However, you can ask for a replacement cost value insurance policy, which would cover the cost of repairing or replacing your belongings at as-new prices. If a leak from your neighbor’s broken pipe destroys your couch, insurance would allow you to buy a new couch, rather than just paying you the depreciated value of your current, damaged couch.
Because replacement cost value policies pay out more, they also cost more.
4. Will a renters policy cover everything?
Not hardly. Your policy may have an overall ceiling on the total amount it will pay out per claim, and may also set limits on individual categories of loss. For example, there may be a cap on jewelry. If that’s the case and Grandma’s diamond ring is stolen from your apartment, your policy may limit your claim to $1,000, even though the ring was valued at $3,000. The way to get around these limits is to have a personal property endorsement for extra coverage on an item. And yes, that will cost more.
Confusion may be the biggest problem with renters insurance. Between different exclusions and limits, it can be hard to figure out what’s covered. And who wants to pay money for something they don’t understand? Go over your contract with your insurance agent and ask questions. Put the ball in their court, and ask them why you need renters insurance; let them spell out various scenarios. And if you have particular concerns ― are you covered if your iPhone goes for a swim in the toilet? ― raise them.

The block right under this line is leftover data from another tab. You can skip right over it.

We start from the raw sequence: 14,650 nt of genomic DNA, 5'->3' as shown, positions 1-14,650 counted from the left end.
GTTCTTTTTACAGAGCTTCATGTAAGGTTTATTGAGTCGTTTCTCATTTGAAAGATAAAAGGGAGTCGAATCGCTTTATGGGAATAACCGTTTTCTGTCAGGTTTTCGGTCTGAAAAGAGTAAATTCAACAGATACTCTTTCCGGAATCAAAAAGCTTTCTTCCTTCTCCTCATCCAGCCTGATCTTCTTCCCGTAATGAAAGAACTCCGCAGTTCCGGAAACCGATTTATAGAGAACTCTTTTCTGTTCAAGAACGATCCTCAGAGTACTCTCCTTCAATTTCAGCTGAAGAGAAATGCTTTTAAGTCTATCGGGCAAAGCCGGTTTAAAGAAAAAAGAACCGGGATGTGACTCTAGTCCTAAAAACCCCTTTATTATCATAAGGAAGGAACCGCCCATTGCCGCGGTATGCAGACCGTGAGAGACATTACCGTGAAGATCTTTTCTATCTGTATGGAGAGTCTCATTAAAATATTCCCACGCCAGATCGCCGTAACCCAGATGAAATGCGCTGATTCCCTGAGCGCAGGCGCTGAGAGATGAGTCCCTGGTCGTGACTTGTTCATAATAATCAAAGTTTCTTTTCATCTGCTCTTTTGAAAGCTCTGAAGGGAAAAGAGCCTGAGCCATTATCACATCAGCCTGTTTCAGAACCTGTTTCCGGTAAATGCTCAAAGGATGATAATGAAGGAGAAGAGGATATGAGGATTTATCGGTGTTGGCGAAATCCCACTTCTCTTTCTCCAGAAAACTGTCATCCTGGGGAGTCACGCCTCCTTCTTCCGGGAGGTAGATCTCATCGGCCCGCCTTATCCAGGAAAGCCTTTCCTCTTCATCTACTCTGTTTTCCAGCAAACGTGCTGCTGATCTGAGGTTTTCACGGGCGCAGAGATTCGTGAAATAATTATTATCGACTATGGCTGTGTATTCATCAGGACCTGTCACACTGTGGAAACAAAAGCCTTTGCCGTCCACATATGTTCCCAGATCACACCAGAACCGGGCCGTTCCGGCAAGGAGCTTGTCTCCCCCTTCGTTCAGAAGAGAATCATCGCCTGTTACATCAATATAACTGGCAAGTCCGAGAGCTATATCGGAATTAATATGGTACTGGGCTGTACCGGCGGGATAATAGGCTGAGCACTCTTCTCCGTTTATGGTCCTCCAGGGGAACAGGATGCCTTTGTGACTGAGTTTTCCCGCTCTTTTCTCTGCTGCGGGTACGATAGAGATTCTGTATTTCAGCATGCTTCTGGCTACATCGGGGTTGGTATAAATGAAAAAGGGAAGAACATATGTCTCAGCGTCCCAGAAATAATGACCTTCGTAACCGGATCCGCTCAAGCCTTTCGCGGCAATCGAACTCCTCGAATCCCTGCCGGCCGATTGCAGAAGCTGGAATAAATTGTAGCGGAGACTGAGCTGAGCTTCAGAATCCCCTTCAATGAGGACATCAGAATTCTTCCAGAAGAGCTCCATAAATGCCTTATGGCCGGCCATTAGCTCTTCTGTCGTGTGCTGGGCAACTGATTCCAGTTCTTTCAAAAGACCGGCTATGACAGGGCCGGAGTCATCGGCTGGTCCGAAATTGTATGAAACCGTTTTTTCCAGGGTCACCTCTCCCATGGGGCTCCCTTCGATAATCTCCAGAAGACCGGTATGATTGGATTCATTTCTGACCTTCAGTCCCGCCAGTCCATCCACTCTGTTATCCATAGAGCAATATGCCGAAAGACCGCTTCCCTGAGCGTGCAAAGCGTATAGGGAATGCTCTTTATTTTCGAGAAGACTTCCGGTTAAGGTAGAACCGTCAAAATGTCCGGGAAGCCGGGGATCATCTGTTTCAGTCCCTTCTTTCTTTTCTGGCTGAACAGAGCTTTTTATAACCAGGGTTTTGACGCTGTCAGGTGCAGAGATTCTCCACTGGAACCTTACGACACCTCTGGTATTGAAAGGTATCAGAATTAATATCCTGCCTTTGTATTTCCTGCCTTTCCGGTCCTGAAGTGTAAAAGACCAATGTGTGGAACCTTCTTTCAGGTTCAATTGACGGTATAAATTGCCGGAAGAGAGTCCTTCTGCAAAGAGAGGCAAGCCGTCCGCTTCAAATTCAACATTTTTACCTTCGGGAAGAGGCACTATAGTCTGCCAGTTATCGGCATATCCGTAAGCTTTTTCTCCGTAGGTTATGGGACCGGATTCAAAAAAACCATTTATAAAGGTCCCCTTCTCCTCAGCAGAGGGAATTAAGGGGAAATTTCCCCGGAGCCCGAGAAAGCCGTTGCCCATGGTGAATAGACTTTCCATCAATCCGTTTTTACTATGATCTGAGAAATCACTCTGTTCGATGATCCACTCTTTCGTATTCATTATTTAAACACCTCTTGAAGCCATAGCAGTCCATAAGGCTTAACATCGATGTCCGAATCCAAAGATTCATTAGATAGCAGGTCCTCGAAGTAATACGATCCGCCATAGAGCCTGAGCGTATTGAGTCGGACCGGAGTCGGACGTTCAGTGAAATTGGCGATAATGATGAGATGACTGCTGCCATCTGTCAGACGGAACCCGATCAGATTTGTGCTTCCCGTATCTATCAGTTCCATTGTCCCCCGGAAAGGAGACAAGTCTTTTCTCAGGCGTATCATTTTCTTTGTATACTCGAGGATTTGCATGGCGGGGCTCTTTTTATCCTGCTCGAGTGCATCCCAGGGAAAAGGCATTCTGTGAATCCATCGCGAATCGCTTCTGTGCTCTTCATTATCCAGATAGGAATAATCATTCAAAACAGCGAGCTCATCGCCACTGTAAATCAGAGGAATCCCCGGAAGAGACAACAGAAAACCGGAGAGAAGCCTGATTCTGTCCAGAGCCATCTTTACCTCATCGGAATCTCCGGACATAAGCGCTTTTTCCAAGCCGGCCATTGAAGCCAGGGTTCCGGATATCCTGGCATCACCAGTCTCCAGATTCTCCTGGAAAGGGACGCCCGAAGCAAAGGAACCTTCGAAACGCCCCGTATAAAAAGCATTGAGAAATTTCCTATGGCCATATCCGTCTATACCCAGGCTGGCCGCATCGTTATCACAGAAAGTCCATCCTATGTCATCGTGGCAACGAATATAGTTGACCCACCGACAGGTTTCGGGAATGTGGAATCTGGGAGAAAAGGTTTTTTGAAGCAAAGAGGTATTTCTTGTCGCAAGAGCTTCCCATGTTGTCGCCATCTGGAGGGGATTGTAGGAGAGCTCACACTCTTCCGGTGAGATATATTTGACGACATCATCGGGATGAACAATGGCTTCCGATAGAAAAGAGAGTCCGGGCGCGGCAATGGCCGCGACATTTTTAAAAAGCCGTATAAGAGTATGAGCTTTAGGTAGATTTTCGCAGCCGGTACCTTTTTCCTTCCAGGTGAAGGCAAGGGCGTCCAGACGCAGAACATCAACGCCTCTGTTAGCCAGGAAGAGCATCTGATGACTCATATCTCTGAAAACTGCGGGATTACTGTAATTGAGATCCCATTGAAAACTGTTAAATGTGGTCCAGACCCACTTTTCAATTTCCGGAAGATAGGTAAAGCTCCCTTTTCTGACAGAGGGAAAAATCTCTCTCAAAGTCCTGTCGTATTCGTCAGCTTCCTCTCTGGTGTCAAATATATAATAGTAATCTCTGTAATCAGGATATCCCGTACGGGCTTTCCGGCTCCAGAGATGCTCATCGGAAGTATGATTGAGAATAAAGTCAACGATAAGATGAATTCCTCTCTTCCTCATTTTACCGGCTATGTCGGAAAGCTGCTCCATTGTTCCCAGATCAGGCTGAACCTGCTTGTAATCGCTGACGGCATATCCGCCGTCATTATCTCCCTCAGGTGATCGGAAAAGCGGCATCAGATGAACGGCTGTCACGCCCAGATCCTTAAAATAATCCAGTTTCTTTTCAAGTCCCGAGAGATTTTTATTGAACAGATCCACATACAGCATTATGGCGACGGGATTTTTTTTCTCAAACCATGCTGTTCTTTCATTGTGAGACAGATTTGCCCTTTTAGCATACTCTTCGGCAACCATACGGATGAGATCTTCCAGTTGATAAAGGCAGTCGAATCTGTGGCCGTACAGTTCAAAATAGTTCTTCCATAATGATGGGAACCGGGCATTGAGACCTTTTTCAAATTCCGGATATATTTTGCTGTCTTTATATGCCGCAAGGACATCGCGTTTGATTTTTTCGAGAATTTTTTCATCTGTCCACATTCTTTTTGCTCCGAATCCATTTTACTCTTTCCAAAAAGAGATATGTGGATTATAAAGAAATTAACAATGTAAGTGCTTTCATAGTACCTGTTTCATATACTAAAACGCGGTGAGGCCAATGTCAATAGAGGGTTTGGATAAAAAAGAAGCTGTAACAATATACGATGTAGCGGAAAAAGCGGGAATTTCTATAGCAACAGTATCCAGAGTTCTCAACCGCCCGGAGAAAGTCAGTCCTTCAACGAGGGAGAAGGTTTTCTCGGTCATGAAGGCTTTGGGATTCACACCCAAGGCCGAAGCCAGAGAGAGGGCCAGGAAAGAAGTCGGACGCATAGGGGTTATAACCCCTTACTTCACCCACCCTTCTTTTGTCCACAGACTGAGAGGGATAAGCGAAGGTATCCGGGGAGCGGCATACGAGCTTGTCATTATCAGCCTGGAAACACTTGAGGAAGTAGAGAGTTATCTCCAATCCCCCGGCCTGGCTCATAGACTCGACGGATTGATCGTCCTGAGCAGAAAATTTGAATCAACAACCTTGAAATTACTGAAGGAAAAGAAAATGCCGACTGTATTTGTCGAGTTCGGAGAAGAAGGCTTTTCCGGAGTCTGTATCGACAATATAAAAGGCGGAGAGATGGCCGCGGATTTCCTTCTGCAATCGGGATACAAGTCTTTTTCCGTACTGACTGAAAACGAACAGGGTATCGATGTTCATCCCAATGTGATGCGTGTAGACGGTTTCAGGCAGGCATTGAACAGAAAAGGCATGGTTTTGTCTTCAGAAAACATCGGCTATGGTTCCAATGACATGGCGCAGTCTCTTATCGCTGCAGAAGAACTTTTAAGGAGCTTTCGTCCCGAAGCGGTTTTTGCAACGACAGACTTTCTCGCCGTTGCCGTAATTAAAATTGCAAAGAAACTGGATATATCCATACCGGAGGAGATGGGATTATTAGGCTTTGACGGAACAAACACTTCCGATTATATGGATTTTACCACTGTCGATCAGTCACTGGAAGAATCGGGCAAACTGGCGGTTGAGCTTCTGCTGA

5. Do you really need coverage for additional living expenses?
When an event or natural disaster makes your apartment unlivable ― even for just a few days ― will you have another place to stay, or will you need to head to the nearest motel? Many renters insurance policies cover your housing expenses if you are displaced. Keep in mind that staying in a hotel for more than one night may cost more than your annual renters insurance premium. Plus, not all your friends will welcome you if you have pets, and the couch in your mom’s house was never really all that comfortable anyway.
6. Why would a renter need to carry liability insurance?
Because, quite simply, you are liable and you don’t want to be on the hook for legal or medical bills if someone injures themselves in your apartment. Basic liability and medical payment coverage is standard in most renters insurance policies, which means when your cat leaves a gash on your soon-to-be-ex’s face, you are covered. You are also covered when your friend slips and falls on your rug.
7. What’s the alternative?
The only alternative to having a renters policy is to not have one! That means you’d better be prepared to handle losses on your own if something happens. Some people manage by putting aside a little each week for an emergency fund, should they ever need to replace or repair their belongings. The problem with that is you likely wouldn’t have enough saved to replace everything all at once: A 2016 Federal Reserve study found that half of Americans don’t have enough savings to cover a $400 emergency.
There is some psychology involved in insurance. Most people don’t want to feel they are wasting money, and there is no tangible reward for carrying insurance unless you use it. So it really comes down to this: Is your peace of mind worth 50 cents a day? That’s about what a policy will cost.